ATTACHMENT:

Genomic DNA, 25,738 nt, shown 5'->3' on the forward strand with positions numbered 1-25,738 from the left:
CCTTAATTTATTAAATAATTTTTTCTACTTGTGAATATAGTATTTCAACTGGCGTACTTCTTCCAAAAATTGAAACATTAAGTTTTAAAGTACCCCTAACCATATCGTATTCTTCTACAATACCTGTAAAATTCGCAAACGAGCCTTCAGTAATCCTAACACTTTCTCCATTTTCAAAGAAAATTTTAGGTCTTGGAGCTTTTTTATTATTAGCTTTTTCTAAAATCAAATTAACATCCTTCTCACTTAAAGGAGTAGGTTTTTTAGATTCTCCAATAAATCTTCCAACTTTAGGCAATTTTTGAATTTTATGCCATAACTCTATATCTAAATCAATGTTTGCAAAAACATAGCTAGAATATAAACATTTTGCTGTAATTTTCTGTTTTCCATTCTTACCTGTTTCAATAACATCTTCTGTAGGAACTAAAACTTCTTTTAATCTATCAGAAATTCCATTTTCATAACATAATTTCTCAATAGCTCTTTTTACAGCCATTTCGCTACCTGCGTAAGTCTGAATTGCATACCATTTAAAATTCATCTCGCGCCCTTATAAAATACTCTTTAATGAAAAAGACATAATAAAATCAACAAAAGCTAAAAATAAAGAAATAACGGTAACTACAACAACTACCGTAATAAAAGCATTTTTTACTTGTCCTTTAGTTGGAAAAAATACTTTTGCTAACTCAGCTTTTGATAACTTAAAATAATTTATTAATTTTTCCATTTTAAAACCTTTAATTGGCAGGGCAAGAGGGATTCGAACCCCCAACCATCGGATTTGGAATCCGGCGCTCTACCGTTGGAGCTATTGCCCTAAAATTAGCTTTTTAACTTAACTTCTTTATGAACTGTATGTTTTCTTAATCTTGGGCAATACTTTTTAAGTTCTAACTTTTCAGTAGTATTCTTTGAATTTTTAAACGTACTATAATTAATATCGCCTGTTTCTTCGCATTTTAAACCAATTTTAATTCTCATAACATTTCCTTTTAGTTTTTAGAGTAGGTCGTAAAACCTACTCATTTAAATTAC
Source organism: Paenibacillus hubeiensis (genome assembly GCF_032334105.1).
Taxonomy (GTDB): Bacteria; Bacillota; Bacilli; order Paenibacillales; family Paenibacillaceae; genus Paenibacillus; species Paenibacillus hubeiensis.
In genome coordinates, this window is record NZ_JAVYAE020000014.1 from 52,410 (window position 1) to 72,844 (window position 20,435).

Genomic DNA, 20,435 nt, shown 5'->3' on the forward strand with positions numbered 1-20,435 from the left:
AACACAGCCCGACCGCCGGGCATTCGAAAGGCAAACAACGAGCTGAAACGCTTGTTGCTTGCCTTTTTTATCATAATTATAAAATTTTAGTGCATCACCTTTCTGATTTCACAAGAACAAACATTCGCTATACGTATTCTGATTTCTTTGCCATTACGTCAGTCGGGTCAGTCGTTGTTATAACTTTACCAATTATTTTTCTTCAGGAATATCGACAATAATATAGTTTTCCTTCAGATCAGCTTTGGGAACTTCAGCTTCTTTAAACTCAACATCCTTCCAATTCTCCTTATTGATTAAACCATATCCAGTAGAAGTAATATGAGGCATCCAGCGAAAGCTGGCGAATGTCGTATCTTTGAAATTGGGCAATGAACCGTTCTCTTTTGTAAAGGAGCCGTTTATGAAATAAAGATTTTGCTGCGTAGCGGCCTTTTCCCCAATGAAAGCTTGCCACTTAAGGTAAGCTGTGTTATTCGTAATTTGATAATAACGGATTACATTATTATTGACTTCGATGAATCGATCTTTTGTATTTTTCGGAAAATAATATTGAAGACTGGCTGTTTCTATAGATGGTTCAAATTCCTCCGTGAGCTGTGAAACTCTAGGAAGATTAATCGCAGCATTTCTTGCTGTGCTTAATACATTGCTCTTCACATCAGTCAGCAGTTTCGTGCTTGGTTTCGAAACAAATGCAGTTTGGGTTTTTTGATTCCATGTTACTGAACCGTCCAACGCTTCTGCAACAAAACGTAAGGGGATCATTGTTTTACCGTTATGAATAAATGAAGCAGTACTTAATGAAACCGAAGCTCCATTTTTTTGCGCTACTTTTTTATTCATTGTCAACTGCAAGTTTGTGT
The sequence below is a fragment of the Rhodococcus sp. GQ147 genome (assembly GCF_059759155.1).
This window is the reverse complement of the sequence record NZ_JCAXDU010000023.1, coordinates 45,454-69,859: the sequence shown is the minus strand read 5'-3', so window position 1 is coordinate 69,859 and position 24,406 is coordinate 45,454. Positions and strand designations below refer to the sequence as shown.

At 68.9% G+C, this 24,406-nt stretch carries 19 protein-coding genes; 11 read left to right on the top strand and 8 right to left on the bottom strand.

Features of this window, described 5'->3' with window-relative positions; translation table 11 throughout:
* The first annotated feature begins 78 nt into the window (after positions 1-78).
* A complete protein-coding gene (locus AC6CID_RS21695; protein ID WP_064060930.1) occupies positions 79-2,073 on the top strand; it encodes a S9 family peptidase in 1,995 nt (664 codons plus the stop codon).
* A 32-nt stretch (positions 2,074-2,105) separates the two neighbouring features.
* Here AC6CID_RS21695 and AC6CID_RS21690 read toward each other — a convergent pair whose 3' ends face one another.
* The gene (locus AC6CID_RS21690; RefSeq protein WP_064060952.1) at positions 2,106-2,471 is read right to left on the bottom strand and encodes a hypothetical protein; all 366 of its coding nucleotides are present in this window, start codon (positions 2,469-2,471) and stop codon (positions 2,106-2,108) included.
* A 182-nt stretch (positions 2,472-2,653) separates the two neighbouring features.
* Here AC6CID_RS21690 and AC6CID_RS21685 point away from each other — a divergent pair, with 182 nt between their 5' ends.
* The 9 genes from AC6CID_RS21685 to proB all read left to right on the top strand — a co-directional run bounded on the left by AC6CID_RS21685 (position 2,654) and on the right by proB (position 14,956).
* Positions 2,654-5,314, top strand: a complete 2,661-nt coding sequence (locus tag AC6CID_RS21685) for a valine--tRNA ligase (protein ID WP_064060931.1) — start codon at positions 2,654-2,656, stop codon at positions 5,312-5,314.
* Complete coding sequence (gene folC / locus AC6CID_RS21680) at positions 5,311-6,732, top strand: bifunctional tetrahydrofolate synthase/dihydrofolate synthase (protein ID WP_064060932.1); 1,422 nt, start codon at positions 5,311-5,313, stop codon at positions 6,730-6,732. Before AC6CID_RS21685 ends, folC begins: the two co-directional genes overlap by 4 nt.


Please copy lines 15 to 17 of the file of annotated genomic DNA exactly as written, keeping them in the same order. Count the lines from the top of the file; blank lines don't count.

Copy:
* Here AC6CID_RS21695 and AC6CID_RS21690 read toward each other — a convergent pair whose 3' ends face one another.
* The gene (locus AC6CID_RS21690; RefSeq protein WP_064060952.1) at positions 2,106-2,471 is read right to left on the bottom strand and encodes a hypothetical protein; all 366 of its coding nucleotides are present in this window, start codon (positions 2,469-2,471) and stop codon (positions 2,106-2,108) included.
* A 182-nt stretch (positions 2,472-2,653) separates the two neighbouring features.